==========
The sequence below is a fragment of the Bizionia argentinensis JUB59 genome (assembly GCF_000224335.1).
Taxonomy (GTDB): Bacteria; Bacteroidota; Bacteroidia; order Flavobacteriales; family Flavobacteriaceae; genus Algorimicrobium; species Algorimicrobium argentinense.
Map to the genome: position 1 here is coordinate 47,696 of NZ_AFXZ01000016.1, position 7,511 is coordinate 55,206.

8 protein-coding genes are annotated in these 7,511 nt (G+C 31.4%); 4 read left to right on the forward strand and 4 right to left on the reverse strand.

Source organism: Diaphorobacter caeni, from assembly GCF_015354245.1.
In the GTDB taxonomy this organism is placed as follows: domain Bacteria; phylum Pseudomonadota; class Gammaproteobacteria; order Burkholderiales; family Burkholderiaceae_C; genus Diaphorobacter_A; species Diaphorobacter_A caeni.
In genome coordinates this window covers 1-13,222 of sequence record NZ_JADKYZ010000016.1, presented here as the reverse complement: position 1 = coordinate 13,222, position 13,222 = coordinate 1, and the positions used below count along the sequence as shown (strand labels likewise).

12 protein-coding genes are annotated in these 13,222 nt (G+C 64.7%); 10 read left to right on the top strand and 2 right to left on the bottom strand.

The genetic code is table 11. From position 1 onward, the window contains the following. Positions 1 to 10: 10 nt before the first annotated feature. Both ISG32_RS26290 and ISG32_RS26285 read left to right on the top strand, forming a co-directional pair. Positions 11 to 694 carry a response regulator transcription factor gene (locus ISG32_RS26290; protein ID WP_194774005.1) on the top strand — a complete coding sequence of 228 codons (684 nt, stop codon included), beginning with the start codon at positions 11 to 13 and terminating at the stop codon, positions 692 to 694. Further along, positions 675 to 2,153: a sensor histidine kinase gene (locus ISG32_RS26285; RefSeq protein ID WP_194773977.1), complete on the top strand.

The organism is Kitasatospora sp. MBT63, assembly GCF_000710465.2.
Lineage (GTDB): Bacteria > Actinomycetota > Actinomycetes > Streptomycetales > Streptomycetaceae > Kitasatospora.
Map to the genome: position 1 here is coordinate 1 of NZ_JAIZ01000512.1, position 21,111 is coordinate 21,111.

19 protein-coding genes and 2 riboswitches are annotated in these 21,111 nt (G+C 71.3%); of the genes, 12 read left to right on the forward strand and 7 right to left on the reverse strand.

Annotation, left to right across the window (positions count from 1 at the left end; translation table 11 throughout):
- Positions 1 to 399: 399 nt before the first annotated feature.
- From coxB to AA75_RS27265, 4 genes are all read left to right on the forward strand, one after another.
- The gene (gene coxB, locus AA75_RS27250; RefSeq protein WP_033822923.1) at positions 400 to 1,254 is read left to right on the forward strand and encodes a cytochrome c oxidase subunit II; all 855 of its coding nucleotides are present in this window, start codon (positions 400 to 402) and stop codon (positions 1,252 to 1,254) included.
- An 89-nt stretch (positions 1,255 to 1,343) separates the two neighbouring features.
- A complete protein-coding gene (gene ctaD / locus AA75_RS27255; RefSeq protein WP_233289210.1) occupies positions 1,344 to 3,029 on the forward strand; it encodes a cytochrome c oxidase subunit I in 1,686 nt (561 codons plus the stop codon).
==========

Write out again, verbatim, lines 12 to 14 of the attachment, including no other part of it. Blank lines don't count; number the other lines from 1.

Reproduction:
Map to the genome: position 1 here is coordinate 1 of NZ_JAIZ01000512.1, position 21,111 is coordinate 21,111.

19 protein-coding genes and 2 riboswitches are annotated in these 21,111 nt (G+C 71.3%); of the genes, 12 read left to right on the forward strand and 7 right to left on the reverse strand.

Annotation, left to right across the window (positions count from 1 at the left end; translation table 11 throughout):